Who is Astrid Silva? She's the Rising Star Immigration Advocate President Obama Named as a Success Story.
In what many have hailed as a brave act of executive power, President Obama announced sweeping action on immigration reform this week. As is often the case, his impassioned speech laying out his plan to take executive action included anecdotes from his meetings with Americans across the country. In this speech, he mentioned only one by name: Astrid Silva.
Tomorrow, I’ll travel to Las Vegas and meet with some of these students, including a young woman named Astrid Silva. Astrid was brought to America when she was four years old. Her only possessions were a cross, her doll, and the frilly dress she had on. When she started school, she didn’t speak any English. She caught up to the other kids by reading newspapers and watching PBS, and became a good student. Her father worked in landscaping. Her mother cleaned other people’s homes. They wouldn’t let Astrid apply to a technology magnet school for fear the paperwork would out her as an undocumented immigrant – so she applied behind their back and got in. Still, she mostly lived in the shadows – until her grandmother, who visited every year from Mexico, passed away, and she couldn’t travel to the funeral without risk of being found out and deported. It was around that time she decided to begin advocating for herself and others like her, and today, Astrid Silva is a college student working on her third degree.Are we a nation that kicks out a striving, hopeful immigrant like Astrid – or are we a nation that finds a way to welcome her in?
As President Obama said, Silva was a striving, hopeful immigrant child. As an adult, she's a passionate, articulate advocate for undocumented immigrants. She's the immigrant organizer for the Progressive Leadership Alliance of Nevada (PLAN) (Present Obama was also a community organizer in his early career life). Silva wrote a thank you letter to the president in USA Today, where she gave further details of her story and expressed how shocked and honored she felt that the he had included her in his remarks. What President Obama did not include is that in 2001, Silva's father was issued a deportation order. He was detained in 2011 but his order was stayed until 2014. Now, as a result of the president's administrative reforms, he will be able to stay. She writes:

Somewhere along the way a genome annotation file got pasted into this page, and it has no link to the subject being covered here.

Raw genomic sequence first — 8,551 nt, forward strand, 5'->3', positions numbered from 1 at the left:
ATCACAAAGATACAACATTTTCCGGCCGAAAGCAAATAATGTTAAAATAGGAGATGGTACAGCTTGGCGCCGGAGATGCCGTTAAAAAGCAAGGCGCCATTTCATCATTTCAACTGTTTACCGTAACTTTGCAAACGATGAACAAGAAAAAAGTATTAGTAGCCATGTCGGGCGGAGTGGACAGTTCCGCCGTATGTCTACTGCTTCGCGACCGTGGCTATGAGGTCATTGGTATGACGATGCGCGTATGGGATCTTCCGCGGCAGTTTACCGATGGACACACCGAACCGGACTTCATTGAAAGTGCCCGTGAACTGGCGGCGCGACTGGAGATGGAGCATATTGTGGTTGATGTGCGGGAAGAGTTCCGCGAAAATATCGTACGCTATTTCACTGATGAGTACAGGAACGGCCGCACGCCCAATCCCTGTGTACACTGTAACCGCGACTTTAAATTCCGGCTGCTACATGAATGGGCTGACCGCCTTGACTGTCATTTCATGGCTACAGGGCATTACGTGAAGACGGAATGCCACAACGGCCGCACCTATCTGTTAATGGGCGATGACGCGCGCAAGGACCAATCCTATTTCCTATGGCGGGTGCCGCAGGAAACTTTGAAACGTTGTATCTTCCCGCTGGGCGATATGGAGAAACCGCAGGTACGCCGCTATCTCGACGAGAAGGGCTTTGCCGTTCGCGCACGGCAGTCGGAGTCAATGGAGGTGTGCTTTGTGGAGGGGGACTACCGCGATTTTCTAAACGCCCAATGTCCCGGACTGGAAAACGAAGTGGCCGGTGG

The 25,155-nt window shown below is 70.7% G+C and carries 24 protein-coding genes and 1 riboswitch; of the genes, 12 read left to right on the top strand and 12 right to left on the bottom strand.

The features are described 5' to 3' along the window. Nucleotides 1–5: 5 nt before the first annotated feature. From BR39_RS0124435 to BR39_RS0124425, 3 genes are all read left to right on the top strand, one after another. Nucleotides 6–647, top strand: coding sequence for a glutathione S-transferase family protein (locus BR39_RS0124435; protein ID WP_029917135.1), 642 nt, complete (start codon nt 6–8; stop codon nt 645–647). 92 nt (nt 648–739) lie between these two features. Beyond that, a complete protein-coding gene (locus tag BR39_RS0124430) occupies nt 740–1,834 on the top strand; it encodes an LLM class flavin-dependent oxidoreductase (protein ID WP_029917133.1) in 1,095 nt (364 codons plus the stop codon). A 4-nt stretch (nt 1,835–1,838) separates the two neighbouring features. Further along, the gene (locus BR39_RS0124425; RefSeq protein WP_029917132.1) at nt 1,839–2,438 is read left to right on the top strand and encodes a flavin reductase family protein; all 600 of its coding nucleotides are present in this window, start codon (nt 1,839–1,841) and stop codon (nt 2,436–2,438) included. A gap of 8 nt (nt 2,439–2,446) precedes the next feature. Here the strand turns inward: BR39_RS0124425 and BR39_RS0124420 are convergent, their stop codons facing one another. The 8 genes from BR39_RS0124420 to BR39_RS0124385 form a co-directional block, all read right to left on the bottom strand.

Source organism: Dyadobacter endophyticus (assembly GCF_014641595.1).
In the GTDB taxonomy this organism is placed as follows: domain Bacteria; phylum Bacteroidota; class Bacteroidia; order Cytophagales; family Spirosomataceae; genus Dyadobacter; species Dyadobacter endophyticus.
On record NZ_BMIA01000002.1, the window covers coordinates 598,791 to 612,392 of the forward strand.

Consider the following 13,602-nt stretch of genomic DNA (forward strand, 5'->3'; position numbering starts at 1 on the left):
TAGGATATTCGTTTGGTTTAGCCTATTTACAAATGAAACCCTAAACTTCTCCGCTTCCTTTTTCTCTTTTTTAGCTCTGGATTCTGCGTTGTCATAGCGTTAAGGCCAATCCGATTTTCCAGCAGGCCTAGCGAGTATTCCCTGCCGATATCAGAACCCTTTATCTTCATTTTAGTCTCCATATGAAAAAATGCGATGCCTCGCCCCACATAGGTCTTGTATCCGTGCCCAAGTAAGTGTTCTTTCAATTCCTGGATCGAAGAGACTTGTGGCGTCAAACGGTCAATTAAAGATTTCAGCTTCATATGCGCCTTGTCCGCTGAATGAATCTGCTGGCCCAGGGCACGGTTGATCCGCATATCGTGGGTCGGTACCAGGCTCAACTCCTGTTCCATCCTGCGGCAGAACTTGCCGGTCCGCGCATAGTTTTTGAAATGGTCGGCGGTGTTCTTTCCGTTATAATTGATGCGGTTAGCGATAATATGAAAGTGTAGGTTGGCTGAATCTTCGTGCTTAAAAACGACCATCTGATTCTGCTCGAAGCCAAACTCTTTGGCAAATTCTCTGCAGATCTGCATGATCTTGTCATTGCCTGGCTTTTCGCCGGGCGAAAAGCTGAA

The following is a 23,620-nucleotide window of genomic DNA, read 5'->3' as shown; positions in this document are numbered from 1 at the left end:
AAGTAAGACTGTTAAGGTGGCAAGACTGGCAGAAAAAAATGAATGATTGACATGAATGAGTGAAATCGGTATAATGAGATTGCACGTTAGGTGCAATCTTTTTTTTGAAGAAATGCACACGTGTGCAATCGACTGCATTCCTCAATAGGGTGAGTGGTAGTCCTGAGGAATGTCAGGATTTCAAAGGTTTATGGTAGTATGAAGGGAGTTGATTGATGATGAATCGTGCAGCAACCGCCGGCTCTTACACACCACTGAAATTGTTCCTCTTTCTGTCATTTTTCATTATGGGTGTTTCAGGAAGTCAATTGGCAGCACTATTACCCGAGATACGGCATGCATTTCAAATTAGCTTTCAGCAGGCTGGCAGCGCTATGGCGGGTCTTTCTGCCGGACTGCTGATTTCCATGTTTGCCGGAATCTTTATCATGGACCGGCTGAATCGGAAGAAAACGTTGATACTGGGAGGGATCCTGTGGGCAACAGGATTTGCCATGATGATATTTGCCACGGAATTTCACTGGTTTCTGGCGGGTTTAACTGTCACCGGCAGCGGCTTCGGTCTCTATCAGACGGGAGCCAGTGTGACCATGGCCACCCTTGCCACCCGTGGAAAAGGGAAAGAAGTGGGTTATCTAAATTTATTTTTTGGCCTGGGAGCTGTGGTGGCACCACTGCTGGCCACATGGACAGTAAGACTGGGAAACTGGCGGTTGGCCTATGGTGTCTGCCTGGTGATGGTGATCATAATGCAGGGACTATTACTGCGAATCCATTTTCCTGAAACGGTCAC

My father is my rock, our family's rock, and I can't even think about the pain and devastation I would feel if this man who has given up so much for me was taken away from us. Now, because of the president's administrative reforms, he won't be.
Astrid Silva's story may seem remarkable to some — and it is incredibly impressive — but President Obama used her as an illustration not because she's particularly unique, but because she's an example of something that happens often. She is not alone in seeking university education or a desire to contribute to a country that became her own years ago. Silva says:
With my friends, we created a DREAMers group, Dream Big Vegas, to fight for comprehensive immigration reform. I fight because I know that families like mine, families that have worked hard and played by the rules, deserve a fair chance to have a good life in America. This is our home, this is where we have built our lives, this country is where we want to build our futures.
She's like many ambitious young women, undocumented or not; she believed that higher education was the right avenue for her and pursued it with vigor. Like many of her documented friends and classmates, Silva babysat to save money for college. She contributed to her family's rent, and helped them move into a larger home. She also had protective parents. Silva wanted to be a cheerleader, she said. She wanted to go on a trip to Washington D.C. with her classmates and apply for a magnet high school. Her parents answer? No and no.
Silva's success comes despite missing out on opportunities that her classmates had because of her parents fear for her safety. Perhaps a result of the speech — beyond the sweeping reform — will be new doors open for Silva. Her propensity for feisty misbehaviour — she disregarded her parents orders and applied for that magnet school, where she was accepted — could shake up the debate and ignite passionate activists to continue the fight in congress.
With any luck, Astrid Silva's is a voice we'll continue to hear.
Images: Getty (2)